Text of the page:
Another way that the funeral house is shown to be Bruce’s true home is that he may have a particular preference for viewing people from a detached angle.  Preparing bodies for burial and seeing them on his table gives Bruce the ability view them in his own way and to create an illusion in his mind that suits him.  The artwork of the photographs that Alison found in her dad’s belongings from their beach vacation helps explain this.  The photographs of Roy that Bruce had hidden away shows that he enjoys seeing images of his interests from a more removed perspective, and instead of seeing the person face to face he wants the still image so that he can conjure up the fantasy so it best suits him.  This mental characteristic can be tied back to his job of preparing bodies for interment.  He enjoys the detachment of seeing a person without their knowledge because his emotions are not suited to personal engagement, and to him seeing the bodies gives him control of his perception of the scenario.  The deceased person cannot interact with him so the uncomfortable interaction does not exist for Bruce, and he is free to follow his own course of thoughts.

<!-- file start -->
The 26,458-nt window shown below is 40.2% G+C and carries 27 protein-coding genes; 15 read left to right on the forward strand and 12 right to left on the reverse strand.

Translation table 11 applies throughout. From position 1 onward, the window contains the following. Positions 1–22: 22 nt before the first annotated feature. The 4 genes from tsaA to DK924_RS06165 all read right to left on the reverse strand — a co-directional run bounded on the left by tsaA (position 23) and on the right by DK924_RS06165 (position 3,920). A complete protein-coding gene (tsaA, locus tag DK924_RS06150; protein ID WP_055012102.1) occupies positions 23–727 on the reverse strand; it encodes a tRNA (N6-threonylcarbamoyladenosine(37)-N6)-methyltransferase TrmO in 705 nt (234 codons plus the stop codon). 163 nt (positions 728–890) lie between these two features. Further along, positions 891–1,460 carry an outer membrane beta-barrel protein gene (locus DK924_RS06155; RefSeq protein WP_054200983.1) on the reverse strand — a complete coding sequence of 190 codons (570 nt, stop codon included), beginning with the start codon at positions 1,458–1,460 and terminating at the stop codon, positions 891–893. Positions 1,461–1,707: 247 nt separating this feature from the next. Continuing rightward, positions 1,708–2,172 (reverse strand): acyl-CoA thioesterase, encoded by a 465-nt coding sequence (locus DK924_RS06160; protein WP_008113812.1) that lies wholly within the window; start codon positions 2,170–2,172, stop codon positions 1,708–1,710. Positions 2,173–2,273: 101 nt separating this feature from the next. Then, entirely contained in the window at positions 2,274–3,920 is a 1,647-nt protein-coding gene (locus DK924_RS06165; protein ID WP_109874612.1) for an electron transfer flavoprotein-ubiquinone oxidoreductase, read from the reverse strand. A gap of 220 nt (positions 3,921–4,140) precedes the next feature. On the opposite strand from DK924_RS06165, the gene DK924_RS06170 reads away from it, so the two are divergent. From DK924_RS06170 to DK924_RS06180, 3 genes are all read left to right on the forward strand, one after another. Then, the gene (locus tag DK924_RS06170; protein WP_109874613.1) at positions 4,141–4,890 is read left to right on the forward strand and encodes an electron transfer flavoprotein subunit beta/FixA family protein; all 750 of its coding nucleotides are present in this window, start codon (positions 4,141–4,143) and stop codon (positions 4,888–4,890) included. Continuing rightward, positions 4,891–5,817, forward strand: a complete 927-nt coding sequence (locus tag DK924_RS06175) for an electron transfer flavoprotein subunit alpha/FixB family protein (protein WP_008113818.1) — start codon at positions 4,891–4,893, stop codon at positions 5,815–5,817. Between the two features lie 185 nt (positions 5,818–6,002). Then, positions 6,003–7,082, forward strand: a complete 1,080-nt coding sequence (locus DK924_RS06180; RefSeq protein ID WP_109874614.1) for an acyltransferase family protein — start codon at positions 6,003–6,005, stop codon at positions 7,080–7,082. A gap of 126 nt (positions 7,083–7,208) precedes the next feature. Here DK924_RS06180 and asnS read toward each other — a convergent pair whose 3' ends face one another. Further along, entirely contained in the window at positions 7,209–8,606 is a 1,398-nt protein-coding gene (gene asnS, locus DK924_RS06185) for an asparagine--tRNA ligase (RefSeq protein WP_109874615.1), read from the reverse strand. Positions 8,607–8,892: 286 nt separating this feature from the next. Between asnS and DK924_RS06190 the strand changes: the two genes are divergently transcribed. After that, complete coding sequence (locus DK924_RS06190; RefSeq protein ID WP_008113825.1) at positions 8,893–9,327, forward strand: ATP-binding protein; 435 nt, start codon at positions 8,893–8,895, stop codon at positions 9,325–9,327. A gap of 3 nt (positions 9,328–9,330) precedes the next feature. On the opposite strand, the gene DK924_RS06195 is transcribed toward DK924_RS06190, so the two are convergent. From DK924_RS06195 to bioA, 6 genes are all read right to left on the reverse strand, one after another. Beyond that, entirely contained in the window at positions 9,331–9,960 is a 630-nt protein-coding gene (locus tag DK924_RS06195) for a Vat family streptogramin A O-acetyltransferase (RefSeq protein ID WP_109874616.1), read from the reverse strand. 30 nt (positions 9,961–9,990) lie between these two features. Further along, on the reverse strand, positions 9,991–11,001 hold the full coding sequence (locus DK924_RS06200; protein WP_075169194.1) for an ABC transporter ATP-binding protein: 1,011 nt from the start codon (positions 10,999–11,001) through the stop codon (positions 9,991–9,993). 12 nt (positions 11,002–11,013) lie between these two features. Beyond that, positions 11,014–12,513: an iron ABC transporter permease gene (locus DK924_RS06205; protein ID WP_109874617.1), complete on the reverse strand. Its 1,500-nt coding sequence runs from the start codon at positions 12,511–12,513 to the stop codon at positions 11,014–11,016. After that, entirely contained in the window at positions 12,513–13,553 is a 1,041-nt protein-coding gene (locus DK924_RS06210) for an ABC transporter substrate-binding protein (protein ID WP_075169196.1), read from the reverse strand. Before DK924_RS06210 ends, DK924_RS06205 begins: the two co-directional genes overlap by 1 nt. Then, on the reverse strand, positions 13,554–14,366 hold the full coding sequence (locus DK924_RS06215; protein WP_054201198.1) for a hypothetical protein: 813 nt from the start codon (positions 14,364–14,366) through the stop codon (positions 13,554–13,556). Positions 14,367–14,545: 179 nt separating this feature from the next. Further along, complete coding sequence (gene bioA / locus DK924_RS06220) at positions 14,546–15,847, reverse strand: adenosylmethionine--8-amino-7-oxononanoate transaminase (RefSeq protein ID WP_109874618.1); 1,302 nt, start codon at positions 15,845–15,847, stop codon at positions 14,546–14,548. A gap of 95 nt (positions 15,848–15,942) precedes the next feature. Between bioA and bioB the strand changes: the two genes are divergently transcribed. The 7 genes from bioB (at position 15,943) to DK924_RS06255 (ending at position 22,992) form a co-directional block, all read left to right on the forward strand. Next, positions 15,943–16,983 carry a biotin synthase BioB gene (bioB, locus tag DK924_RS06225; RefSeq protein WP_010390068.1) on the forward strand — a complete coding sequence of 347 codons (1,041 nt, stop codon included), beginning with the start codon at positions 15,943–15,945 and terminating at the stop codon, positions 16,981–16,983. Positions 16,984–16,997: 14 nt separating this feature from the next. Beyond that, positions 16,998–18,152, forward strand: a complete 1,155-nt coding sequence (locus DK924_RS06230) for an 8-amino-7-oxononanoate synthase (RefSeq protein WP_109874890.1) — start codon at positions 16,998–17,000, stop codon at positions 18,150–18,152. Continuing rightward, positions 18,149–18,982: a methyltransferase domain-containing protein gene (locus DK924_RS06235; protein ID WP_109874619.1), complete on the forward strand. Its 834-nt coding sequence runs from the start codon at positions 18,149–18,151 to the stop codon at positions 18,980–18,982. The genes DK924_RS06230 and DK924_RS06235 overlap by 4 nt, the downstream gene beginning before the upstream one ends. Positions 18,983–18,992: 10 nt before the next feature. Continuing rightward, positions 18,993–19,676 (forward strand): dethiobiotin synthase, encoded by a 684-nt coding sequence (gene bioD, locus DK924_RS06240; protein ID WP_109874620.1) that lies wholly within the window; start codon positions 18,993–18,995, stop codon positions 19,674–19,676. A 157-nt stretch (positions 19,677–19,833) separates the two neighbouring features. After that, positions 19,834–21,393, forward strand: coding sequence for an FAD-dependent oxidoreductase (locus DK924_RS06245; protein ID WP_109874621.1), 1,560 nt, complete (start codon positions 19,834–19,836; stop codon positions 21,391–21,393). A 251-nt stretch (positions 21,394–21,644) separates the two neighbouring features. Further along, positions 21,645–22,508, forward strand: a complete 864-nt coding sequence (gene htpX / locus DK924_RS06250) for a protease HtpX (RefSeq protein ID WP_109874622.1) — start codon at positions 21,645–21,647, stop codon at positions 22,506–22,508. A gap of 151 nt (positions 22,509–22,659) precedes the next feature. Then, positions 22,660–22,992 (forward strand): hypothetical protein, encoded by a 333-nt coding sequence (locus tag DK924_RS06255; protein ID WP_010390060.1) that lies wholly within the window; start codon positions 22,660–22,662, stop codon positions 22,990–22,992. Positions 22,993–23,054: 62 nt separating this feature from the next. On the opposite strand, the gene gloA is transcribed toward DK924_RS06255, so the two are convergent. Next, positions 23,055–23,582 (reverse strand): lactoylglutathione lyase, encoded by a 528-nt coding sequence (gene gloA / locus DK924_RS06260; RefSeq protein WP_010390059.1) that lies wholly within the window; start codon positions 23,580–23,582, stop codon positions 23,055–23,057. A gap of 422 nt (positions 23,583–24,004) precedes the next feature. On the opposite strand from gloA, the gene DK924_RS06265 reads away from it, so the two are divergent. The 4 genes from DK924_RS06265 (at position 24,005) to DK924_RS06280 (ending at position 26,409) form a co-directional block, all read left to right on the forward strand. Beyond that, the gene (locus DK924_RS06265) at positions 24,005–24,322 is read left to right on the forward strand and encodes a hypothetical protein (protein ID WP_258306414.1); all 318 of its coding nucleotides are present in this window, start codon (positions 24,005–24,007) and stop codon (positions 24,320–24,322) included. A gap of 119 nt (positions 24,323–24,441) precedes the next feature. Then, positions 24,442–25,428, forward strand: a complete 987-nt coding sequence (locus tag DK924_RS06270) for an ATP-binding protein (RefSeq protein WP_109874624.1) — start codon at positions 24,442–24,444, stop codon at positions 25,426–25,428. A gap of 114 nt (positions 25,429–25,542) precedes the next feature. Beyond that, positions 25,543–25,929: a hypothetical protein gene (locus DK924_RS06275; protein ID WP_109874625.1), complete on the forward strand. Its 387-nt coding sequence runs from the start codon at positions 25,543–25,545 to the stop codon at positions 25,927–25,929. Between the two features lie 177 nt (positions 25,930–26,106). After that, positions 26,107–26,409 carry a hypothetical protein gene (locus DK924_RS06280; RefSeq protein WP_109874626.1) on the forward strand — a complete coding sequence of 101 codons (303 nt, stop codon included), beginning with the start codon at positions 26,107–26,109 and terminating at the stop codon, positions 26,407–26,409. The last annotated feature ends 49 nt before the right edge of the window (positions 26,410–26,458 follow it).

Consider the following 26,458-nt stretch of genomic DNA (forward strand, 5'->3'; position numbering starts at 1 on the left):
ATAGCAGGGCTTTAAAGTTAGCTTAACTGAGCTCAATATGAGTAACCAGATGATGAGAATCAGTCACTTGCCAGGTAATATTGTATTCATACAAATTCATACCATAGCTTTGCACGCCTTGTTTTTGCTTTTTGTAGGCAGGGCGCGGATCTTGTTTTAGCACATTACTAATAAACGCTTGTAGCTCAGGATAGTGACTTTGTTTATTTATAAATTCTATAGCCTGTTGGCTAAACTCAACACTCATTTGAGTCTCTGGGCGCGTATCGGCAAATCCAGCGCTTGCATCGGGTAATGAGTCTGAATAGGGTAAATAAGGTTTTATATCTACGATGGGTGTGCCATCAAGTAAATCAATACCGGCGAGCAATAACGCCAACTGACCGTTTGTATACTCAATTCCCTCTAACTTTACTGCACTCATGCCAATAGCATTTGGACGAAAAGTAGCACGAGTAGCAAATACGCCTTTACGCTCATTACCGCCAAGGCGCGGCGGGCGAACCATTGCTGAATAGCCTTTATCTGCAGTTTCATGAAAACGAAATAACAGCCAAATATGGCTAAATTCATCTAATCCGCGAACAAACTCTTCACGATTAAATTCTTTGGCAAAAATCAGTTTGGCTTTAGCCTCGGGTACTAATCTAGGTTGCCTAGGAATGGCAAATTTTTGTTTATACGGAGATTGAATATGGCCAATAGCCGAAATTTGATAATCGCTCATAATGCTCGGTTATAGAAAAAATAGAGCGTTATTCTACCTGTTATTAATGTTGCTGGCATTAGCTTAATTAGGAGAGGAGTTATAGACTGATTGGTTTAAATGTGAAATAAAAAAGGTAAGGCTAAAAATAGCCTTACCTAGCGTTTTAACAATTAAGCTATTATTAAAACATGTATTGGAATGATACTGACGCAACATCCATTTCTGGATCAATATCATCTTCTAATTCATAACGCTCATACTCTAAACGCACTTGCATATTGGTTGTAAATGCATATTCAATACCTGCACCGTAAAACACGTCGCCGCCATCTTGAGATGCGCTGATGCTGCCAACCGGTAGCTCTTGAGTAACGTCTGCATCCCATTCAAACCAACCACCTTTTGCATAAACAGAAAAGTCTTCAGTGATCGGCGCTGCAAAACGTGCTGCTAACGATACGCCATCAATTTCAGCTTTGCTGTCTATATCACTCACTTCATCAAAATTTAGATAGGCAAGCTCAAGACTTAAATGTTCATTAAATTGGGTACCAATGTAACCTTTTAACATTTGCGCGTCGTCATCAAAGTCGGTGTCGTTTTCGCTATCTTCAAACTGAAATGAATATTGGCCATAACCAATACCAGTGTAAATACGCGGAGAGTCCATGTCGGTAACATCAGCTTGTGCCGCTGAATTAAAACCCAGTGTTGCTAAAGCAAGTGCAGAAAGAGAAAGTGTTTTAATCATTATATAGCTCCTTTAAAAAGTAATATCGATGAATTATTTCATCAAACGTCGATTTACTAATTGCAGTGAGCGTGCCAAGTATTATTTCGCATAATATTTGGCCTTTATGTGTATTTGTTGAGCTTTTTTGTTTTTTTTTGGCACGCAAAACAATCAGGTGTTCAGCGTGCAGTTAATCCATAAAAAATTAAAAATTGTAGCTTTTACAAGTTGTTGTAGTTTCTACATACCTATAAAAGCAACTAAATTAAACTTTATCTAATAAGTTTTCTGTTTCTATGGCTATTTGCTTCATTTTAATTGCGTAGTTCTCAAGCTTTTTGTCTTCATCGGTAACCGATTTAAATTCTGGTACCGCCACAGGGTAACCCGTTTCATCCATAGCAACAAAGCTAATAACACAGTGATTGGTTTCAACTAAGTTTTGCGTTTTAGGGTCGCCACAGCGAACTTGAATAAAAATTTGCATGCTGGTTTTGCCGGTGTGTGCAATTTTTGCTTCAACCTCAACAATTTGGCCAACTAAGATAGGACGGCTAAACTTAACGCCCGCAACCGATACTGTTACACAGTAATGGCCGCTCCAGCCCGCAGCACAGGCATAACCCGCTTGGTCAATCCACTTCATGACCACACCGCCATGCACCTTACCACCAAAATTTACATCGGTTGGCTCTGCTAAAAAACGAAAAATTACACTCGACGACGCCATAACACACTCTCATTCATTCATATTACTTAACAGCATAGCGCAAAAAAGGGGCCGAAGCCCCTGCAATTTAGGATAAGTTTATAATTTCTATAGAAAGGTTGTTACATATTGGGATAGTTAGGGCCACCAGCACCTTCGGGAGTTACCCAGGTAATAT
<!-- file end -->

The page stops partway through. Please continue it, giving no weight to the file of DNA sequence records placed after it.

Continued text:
This fascination with the dead may also stem from more than just Bruce’s inherent tendency for voyeurism.  From working at the funeral home, Bruce may have become enamored with death because to him it would be the ultimate escape from his lack of emotion towards his family.  He may have become fixated on it enough to set it up on a pedestal as his ultimate goal, something as ideal but unattainable.  The “Fun Home” represents his desire to kill himself because the way he dedicated himself to the work without ever complaining about it shows that he saw a purpose in it for himself, working at it because he saw his own death his mind.  By leaving his copy of Camus’ A Happy Death laying around, Alison makes the comment that he could have been doing it on purpose.  This highlights his desire to meet his end in some planned fashion.  He may have not originally seen himself reaching the point of his own death when he wanted it because of his family, and Alison describes the story of his death as an accident.  The truck driver said Bruce jumped back into road as “as if he had seen a snake.”  This shows that Bruce probably just saw an opportunity and finally decided to act on it, to bring his desires to fruition.